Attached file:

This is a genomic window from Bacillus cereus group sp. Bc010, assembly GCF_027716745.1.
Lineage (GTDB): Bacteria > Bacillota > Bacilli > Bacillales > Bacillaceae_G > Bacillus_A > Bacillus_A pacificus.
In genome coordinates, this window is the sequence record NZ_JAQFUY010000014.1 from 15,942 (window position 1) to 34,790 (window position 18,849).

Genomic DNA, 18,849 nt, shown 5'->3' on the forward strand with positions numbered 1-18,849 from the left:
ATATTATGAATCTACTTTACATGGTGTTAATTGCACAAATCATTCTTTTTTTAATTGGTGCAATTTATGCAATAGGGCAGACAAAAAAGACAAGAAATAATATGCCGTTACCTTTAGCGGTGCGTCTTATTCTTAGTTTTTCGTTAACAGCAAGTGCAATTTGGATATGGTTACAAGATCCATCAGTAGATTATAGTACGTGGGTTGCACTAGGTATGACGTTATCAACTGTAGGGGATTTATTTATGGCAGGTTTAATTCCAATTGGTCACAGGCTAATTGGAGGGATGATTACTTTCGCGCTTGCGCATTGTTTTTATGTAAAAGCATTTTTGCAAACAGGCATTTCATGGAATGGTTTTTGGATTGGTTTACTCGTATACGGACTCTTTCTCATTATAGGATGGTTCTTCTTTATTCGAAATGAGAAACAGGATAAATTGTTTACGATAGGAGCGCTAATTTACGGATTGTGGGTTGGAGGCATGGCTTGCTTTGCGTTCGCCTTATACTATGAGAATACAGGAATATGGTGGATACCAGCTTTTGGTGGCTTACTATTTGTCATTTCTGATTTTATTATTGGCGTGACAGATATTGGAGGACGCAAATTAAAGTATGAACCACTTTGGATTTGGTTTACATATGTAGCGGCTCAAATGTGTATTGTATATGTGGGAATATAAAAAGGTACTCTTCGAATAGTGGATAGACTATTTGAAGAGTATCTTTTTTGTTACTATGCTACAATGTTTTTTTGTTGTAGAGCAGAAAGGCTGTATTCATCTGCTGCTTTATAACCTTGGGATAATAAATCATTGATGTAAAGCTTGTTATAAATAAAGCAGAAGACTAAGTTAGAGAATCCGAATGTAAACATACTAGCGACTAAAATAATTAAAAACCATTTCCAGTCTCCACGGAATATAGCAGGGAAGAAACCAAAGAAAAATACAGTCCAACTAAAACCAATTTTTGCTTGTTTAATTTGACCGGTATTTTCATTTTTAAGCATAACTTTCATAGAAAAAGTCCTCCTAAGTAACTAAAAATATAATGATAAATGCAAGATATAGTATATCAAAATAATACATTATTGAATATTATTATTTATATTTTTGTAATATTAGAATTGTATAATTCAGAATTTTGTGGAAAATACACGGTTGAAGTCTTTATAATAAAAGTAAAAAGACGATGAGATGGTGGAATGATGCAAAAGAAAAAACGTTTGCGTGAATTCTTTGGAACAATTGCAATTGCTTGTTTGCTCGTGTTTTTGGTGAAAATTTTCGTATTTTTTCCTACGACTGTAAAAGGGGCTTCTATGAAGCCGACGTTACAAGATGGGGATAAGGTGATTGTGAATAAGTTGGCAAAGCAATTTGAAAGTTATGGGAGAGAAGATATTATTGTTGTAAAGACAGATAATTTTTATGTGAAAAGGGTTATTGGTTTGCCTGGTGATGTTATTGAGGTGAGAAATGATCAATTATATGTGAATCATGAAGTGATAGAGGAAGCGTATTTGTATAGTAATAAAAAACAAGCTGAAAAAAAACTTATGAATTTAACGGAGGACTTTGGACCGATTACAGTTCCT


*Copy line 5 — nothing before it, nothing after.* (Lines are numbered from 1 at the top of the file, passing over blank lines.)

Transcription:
ATATTATGAATCTACTTTACATGGTGTTAATTGCACAAATCATTCTTTTTTTAATTGGTGCAATTTATGCAATAGGGCAGACAAAAAAGACAAGAAATAATATGCCGTTACCTTTAGCGGTGCGTCTTATTCTTAGTTTTTCGTTAACAGCAAGTGCAATTTGGATATGGTTACAAGATCCATCAGTAGATTATAGTACGTGGGTTGCACTAGGTATGACGTTATCAACTGTAGGGGATTTATTTATGGCAGGTTTAATTCCAATTGGTCACAGGCTAATTGGAGGGATGATTACTTTCGCGCTTGCGCATTGTTTTTATGTAAAAGCATTTTTGCAAACAGGCATTTCATGGAATGGTTTTTGGATTGGTTTACTCGTATACGGACTCTTTCTCATTATAGGATGGTTCTTCTTTATTCGAAATGAGAAACAGGATAAATTGTTTACGATAGGAGCGCTAATTTACGGATTGTGGGTTGGAGGCATGGCTTGCTTTGCGTTCGCCTTATACTATGAGAATACAGGAATATGGTGGATACCAGCTTTTGGTGGCTTACTATTTGTCATTTCTGATTTTATTATTGGCGTGACAGATATTGGAGGACGCAAATTAAAGTATGAACCACTTTGGATTTGGTTTACATATGTAGCGGCTCAAATGTGTATTGTATATGTGGGAATATAAAAAGGTACTCTTCGAATAGTGGATAGACTATTTGAAGAGTATCTTTTTTGTTACTATGCTACAATGTTTTTTTGTTGTAGAGCAGAAAGGCTGTATTCATCTGCTGCTTTATAACCTTGGGATAATAAATCATTGATGTAAAGCTTGTTATAAATAAAGCAGAAGACTAAGTTAGAGAATCCGAATGTAAACATACTAGCGACTAAAATAATTAAAAACCATTTCCAGTCTCCACGGAATATAGCAGGGAAGAAACCAAAGAAAAATACAGTCCAACTAAAACCAATTTTTGCTTGTTTAATTTGACCGGTATTTTCATTTTTAAGCATAACTTTCATAGAAAAAGTCCTCCTAAGTAACTAAAAATATAATGATAAATGCAAGATATAGTATATCAAAATAATACATTATTGAATATTATTATTTATATTTTTGTAATATTAGAATTGTATAATTCAGAATTTTGTGGAAAATACACGGTTGAAGTCTTTATAATAAAAGTAAAAAGACGATGAGATGGTGGAATGATGCAAAAGAAAAAACGTTTGCGTGAATTCTTTGGAACAATTGCAATTGCTTGTTTGCTCGTGTTTTTGGTGAAAATTTTCGTATTTTTTCCTACGACTGTAAAAGGGGCTTCTATGAAGCCGACGTTACAAGATGGGGATAAGGTGATTGTGAATAAGTTGGCAAAGCAATTTGAAAGTTATGGGAGAGAAGATATTATTGTTGTAAAGACAGATAATTTTTATGTGAAAAGGGTTATTGGTTTGCCTGGTGATGTTATTGAGGTGAGAAATGATCAATTATATGTGAATCATGAAGTGATAGAGGAAGCGTATTTGTATAGTAATAAAAAACAAGCTGAAAAAAAACTTATGAATTTAACGGAGGACTTTGGACCGATTACAGTTCCT